In 1997 I was an involuntary patient in Moccasin Bend Mental Health Institute, a U.S. state psychiatric hospital in Chattanooga, Tennessee. My mother had been a patient in the same hospital in the 1960s. The Moccasin Bend project explores my experience in and of the hospital in the context of family and broader cultural narratives.
Moccasin Bend works to portray my experience of psychosis, intergenerational trauma and the sometimes frightening conditions in public psychiatric institutions in the U.S. through a collection of experiments in image, text and sound.
My hope is that readers of the Hearing the Voice blog will find productive links between the approaches myself and my collaborators have taken to this project and broader approaches to psychosis, voices and visions.
For instance, agency, understood as the capacity to act freely, or at least the felt sense that one is or can act freely (including the act of interpreting ones life world), can become distorted in various ways in psychosis. These experiences can involve a sense of powerlessness. Having the sense of being controlled by often malevolent forces, receiving coded messages, instructions or threats in the form of voices, the written word, television broadcasts or gestures were all things that for me were quite terrifying.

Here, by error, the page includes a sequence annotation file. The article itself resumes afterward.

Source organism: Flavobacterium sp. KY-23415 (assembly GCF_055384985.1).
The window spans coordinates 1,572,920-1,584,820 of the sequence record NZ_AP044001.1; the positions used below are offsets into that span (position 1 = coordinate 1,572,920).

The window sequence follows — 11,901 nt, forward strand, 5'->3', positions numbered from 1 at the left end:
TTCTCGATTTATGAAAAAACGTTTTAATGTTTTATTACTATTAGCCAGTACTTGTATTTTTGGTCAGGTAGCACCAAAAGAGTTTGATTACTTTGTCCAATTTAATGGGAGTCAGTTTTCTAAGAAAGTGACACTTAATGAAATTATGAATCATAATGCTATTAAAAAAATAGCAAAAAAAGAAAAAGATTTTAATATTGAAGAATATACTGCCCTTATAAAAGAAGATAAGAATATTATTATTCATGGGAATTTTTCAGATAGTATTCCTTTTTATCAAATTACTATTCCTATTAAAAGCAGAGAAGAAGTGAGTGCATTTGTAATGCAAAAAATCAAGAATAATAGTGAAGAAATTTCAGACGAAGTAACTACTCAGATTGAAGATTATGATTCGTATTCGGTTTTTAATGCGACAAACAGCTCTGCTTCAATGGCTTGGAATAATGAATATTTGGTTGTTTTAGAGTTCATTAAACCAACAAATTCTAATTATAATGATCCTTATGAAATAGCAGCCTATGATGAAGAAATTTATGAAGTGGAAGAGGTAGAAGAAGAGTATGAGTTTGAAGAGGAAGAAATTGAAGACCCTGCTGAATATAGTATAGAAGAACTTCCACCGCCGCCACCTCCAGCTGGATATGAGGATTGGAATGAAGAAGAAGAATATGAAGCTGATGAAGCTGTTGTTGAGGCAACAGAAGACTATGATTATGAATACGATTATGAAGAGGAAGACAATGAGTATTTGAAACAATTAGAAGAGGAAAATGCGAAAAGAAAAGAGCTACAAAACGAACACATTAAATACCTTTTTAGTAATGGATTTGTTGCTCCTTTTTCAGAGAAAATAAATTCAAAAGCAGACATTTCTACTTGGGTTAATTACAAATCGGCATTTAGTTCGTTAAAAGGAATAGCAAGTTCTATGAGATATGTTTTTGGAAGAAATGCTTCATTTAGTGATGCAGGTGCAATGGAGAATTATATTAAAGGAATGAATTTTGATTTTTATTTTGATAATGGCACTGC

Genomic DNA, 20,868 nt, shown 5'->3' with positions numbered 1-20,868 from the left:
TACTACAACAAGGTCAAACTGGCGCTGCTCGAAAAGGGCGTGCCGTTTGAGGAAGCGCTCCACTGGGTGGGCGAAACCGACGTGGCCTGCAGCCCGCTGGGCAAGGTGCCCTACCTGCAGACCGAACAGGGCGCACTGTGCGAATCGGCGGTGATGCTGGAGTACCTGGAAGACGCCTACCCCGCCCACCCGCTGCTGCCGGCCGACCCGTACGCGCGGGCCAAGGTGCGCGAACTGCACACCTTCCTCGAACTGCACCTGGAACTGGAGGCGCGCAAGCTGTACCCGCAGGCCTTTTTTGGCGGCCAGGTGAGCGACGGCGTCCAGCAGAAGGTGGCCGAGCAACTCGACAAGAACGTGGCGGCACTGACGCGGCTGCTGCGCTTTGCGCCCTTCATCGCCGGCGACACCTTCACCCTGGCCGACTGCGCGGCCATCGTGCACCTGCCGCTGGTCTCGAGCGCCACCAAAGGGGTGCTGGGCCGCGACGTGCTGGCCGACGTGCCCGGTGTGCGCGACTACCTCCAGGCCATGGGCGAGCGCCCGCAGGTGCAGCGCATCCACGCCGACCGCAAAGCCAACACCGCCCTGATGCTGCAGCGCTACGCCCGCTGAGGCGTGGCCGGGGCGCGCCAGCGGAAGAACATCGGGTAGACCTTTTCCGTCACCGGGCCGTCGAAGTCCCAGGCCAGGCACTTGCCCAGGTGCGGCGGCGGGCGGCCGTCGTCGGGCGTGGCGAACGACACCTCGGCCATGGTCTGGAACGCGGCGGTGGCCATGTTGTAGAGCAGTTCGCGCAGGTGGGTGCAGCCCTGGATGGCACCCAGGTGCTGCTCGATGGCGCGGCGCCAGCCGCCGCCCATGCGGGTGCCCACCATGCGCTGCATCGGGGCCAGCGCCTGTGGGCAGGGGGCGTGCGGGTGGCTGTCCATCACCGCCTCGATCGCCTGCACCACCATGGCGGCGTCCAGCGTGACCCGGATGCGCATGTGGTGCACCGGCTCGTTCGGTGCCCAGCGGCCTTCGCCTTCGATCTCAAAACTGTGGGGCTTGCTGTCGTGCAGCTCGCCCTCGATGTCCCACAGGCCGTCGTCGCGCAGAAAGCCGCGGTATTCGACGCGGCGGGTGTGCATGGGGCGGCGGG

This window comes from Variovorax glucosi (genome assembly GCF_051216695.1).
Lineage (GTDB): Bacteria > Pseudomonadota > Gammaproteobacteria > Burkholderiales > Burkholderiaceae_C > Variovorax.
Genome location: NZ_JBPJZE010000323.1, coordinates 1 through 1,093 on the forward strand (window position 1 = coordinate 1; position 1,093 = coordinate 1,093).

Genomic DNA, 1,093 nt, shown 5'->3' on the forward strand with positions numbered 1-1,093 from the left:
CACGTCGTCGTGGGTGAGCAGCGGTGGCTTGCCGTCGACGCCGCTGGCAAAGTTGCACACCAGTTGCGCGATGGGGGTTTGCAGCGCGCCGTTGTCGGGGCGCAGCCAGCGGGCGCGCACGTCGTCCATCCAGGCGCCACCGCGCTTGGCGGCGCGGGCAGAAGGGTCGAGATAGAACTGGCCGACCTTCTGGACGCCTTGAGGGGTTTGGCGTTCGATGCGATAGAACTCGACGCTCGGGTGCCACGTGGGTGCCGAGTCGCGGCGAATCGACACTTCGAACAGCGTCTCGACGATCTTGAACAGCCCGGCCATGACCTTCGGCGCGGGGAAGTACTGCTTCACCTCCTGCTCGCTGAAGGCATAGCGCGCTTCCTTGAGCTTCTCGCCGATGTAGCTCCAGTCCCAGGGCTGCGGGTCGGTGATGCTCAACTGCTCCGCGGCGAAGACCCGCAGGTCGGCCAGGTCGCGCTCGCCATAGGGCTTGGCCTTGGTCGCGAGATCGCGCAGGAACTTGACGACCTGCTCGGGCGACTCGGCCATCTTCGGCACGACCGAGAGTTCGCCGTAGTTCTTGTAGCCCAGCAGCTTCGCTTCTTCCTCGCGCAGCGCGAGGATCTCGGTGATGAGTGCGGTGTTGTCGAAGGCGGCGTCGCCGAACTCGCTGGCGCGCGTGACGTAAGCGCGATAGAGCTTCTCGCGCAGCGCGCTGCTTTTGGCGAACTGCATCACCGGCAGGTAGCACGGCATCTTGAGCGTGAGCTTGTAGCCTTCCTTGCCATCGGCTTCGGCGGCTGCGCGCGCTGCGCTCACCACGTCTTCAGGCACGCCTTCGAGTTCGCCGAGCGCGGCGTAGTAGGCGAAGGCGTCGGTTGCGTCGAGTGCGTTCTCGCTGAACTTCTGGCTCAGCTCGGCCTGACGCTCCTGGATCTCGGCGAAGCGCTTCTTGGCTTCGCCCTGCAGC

In a paradoxical way, agency over memories and meaning of this experience was in a sense restored precisely through inviting the active participation of other actors, including both collaboration with friends, but also the insertion of found material, text, recorded sound, image to act upon and reference the experience.
The image featured above is a silk screened reproduction by Sean Anderson of a 1959 newspaper article describing the architecture of the hospital.